25. 25. Economic Return to a Community From a Festival Cost to the council of staging the festival Income to the Council from admission fees, Vendor concessions, etc. Net loss to the city $400,000 $170,000 $230,000 $343,000 Income accruing to city residents outside the festival gates from visitor spending in the community Net gain in income to community residents: Return on investment to residents on their $400,000 investment $113,000 28%
  26. 26. Benefits Related to Economic Prosperity  Attracting tourists  Attracting businesses
  27. 27.  Conventional wisdom is that development is the “highest and best use” of vacant land for increasing municipal revenues.  Developers claim their projects “pay for themselves and then some” BUT
  28. 28.  Conventional wisdom is that development is the “highest and best use” of vacant land for increasing municipal revenues.  Developers claim their projects “pay for themselves and then some” BUT  If a private company had a business plan that looked only at revenues and ignored costs, it would be quickly out of business. Why should the public tolerate such one-sided accounting by local governments?
  29. 29.  Fiscal impact analyses frequently demonstrate that the public costs associated with new residential development exceed the public revenues that accrue from it. BECAUSE  The people who reside in developments require services. IN CONTRAST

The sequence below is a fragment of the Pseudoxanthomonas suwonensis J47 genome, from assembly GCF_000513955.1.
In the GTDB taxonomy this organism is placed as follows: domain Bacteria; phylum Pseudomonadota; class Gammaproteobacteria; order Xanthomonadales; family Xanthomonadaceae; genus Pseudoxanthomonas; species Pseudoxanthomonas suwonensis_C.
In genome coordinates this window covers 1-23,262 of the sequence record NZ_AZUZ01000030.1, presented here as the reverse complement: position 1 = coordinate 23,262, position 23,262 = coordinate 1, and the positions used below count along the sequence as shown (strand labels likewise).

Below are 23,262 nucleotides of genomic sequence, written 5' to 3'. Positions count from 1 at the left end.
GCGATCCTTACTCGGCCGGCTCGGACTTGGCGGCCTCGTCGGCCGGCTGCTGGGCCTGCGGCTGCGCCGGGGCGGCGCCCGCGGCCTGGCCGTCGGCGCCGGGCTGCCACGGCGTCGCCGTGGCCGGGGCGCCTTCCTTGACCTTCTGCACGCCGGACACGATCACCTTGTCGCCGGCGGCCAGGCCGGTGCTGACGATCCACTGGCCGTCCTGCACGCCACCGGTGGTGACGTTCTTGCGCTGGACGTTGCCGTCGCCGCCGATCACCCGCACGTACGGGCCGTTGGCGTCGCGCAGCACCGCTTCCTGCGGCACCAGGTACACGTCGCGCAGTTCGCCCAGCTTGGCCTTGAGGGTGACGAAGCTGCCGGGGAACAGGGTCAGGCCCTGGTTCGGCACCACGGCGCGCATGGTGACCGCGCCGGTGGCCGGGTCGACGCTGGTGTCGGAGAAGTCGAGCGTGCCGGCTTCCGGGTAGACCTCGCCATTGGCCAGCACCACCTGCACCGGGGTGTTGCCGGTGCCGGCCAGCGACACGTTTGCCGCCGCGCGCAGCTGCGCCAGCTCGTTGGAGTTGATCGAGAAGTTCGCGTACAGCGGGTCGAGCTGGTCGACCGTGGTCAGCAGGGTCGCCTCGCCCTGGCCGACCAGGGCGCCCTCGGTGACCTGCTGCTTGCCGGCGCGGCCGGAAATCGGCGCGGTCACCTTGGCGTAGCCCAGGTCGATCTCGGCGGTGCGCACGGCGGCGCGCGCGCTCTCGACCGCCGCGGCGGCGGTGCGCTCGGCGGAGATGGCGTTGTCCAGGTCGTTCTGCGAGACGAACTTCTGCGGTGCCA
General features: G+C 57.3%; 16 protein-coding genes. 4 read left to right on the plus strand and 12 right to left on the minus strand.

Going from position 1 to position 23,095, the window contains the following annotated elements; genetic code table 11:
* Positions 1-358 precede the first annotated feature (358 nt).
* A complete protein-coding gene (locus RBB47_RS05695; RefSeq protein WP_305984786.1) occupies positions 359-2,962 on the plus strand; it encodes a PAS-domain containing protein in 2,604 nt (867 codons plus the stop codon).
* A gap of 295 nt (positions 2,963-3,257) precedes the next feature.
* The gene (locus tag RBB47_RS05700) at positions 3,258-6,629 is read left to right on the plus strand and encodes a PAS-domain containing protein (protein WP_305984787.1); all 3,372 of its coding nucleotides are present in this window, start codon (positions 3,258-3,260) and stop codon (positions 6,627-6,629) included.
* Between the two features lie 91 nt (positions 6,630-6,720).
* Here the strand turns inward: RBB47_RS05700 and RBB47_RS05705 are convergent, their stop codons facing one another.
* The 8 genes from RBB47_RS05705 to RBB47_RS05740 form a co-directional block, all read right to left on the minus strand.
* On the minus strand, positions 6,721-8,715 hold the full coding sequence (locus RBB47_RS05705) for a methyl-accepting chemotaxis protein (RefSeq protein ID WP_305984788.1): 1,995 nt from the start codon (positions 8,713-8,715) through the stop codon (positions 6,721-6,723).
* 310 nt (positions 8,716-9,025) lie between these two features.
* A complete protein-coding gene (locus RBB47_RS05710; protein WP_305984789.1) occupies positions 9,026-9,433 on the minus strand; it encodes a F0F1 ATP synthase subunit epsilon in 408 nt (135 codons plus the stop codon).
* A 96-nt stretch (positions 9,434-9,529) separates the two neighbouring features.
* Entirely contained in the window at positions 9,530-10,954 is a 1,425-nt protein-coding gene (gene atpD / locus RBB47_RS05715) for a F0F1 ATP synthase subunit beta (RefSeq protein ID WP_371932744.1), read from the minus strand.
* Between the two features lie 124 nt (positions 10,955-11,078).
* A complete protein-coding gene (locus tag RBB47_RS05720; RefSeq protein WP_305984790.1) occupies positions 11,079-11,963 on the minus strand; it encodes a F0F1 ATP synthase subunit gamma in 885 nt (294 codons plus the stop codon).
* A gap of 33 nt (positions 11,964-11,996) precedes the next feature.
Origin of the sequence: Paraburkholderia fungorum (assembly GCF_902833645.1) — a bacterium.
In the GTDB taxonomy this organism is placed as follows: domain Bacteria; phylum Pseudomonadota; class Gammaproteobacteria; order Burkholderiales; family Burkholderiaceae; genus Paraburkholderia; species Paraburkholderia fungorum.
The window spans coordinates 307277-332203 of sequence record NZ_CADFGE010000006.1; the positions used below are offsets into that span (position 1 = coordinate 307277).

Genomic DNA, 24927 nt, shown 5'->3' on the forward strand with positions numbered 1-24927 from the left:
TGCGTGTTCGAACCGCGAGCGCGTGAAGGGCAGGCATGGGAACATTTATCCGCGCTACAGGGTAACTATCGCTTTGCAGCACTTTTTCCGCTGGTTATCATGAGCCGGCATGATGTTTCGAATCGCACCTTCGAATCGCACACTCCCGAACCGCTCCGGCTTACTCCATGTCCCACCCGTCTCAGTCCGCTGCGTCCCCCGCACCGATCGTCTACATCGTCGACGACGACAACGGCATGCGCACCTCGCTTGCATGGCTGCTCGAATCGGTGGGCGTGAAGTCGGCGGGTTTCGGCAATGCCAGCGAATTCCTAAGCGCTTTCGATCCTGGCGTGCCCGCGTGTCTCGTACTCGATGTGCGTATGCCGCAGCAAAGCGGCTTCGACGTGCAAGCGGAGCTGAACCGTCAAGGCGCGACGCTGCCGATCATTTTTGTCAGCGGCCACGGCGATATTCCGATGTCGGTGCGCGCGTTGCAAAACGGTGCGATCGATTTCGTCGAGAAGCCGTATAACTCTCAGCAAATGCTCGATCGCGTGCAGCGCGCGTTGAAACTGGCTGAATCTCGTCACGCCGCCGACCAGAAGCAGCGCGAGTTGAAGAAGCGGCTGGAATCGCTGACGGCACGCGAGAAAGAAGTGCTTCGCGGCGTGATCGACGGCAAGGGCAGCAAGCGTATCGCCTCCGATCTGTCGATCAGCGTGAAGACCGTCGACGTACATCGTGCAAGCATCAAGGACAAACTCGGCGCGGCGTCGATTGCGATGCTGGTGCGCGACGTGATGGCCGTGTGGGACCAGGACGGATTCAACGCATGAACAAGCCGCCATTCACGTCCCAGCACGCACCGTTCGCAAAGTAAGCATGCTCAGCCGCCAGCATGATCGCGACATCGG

30. 30.  Fiscal impact analyses frequently demonstrate that the public costs associated with new residential development exceed the public revenues that accrue from it. BECAUSE  The people who reside in developments require services. IN CONTRAST  Natural parks and open space require few public services – no roads, no schools, no sewage, no solid waste disposal, no water, and minimal fire and police protection.
  31. 31. 1. Allocate total municipal expenditures into service categories and assign them to selected land use categories (Residential, Commercial/Industrial, Farm/Forestry/Open Space)
  32. 32. Allocate total municipal expenditures into service categories and assign them to selected land use categories (Residential, Commercial/Industrial, Farm/Forestry/Open Space) 2. Categorize municipal revenues by sources and allocate them to the selected land use categories 1.
  33. 33. 1. 2. 3. Allocate total municipal expenditures into service categories and assign them to selected land use categories (Residential, Commercial/Industrial, Farm/Forestry/Open Space) Categorize municipal revenues by sources and allocate them to the selected land use categories Compare revenues to expenditures for each land use category
  34. 34. $1.40 $1.20 $1.00 $0.80 $0.60 $0.40 $0.20 $0.27 $0.00 Commercial & Industrial
  35. 35. $1.40 $1.20 $1.00 $0.80 $0.60 $0.40 $0.20 $0.27 $0.35 $0.00 Commercial & Industrial Farm/Forest Open Space
  36. 36. $1.40 $1.20 $1.16 $1.00 $0.80 $0.60 $0.40 $0.20 $0.27 $0.35 $0.00 Commercial & Industrial Farm/Forest Open Space Residential
  37. 37.  Write down the place you would like to live, given your druthers (i.e., your preferred place, ignoring practical concerns such as a job, family, language, and heritage).
  38. 38.  Write down the place you would like to live, given your druthers (i.e., your preferred place, ignoring practical concerns such as a job, family, language, and heritage).  Write in one sentence, why you picked that place.